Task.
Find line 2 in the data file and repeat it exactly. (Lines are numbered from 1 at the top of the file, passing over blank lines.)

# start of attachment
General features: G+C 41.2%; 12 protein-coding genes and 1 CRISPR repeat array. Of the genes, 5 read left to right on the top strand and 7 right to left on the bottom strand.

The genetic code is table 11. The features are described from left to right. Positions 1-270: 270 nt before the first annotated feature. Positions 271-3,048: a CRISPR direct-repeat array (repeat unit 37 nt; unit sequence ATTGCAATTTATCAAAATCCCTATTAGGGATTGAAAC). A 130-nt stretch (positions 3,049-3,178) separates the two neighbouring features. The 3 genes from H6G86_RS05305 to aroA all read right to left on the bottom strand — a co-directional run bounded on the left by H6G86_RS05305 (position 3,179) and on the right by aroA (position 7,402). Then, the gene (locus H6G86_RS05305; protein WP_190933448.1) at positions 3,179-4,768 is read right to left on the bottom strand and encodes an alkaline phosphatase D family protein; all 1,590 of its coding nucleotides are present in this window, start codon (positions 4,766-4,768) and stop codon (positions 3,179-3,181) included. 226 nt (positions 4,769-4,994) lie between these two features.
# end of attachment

The genetic code is table 11. The features are described from left to right. Positions 1-270: 270 nt before the first annotated feature. Positions 271-3,048: a CRISPR direct-repeat array (repeat unit 37 nt; unit sequence ATTGCAATTTATCAAAATCCCTATTAGGGATTGAAAC). A 130-nt stretch (positions 3,049-3,178) separates the two neighbouring features. The 3 genes from H6G86_RS05305 to aroA all read right to left on the bottom strand — a co-directional run bounded on the left by H6G86_RS05305 (position 3,179) and on the right by aroA (position 7,402). Then, the gene (locus H6G86_RS05305; protein WP_190933448.1) at positions 3,179-4,768 is read right to left on the bottom strand and encodes an alkaline phosphatase D family protein; all 1,590 of its coding nucleotides are present in this window, start codon (positions 4,766-4,768) and stop codon (positions 3,179-3,181) included. 226 nt (positions 4,769-4,994) lie between these two features.